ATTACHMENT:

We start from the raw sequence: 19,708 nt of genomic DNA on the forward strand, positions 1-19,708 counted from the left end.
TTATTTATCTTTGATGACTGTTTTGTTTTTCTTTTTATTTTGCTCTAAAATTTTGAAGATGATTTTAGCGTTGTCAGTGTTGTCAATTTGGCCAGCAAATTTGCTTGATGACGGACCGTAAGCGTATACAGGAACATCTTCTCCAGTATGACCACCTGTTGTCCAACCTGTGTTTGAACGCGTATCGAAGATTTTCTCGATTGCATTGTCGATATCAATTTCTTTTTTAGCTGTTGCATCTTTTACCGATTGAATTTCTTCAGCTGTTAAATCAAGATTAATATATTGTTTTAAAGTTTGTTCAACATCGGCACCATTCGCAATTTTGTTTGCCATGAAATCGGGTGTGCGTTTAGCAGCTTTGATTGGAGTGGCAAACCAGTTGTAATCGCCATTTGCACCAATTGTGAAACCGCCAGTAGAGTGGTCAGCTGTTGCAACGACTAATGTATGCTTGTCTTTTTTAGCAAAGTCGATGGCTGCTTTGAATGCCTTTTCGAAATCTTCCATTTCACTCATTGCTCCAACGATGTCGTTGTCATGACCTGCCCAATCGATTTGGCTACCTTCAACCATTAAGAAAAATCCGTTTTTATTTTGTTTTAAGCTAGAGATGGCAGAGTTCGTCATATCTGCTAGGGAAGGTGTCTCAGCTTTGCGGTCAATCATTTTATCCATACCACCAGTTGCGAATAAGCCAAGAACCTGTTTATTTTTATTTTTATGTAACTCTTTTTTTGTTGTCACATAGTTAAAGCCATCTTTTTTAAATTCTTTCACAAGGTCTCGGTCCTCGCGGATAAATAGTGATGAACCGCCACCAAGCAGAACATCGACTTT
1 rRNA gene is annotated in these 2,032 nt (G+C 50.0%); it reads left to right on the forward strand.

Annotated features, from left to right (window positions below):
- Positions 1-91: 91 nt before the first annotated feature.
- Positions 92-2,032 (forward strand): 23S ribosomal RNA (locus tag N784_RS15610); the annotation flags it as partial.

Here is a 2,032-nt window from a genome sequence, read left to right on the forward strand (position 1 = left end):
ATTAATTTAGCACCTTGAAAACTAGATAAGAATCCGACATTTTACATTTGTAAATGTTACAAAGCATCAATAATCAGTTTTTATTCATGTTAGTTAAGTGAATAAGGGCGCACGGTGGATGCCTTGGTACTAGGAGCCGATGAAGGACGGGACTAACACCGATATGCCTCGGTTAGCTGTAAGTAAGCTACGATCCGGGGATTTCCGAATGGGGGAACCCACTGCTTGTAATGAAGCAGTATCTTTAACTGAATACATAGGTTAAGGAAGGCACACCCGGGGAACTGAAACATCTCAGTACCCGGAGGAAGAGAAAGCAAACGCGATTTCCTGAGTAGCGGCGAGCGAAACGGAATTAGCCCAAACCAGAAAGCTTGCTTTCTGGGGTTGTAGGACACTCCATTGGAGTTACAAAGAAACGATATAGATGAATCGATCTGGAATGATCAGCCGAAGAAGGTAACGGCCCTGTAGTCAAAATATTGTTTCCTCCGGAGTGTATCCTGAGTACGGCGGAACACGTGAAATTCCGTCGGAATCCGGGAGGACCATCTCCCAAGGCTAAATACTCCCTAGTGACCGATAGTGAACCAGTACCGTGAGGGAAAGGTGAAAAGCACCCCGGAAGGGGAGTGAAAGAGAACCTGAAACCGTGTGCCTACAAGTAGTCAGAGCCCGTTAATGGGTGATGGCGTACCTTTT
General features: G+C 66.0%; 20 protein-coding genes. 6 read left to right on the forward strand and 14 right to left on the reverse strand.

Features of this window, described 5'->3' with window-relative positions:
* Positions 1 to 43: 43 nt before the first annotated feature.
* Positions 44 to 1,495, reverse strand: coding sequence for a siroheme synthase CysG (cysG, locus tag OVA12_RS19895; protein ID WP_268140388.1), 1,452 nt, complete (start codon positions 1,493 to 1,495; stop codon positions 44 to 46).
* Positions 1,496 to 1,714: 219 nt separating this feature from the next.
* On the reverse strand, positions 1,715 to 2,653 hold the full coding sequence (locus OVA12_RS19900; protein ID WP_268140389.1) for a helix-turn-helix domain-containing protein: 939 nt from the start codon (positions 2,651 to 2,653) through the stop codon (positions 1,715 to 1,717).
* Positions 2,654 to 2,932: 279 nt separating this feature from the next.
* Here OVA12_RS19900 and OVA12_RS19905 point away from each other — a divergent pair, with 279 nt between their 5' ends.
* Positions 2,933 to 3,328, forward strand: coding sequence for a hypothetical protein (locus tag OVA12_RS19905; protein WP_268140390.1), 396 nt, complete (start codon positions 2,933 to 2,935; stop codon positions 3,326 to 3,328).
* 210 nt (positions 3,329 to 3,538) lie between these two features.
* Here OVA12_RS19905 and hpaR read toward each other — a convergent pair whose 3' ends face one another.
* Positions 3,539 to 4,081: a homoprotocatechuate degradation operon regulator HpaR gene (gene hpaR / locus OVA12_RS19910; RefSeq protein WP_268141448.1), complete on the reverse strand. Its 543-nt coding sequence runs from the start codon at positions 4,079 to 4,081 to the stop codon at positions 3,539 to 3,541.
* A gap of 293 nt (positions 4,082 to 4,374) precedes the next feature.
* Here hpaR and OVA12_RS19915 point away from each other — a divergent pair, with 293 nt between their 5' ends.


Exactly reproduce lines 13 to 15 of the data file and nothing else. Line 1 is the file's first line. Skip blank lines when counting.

* Positions 1,496 to 1,714: 219 nt separating this feature from the next.
* On the reverse strand, positions 1,715 to 2,653 hold the full coding sequence (locus OVA12_RS19900; protein ID WP_268140389.1) for a helix-turn-helix domain-containing protein: 939 nt from the start codon (positions 2,651 to 2,653) through the stop codon (positions 1,715 to 1,717).
* Positions 2,654 to 2,932: 279 nt separating this feature from the next.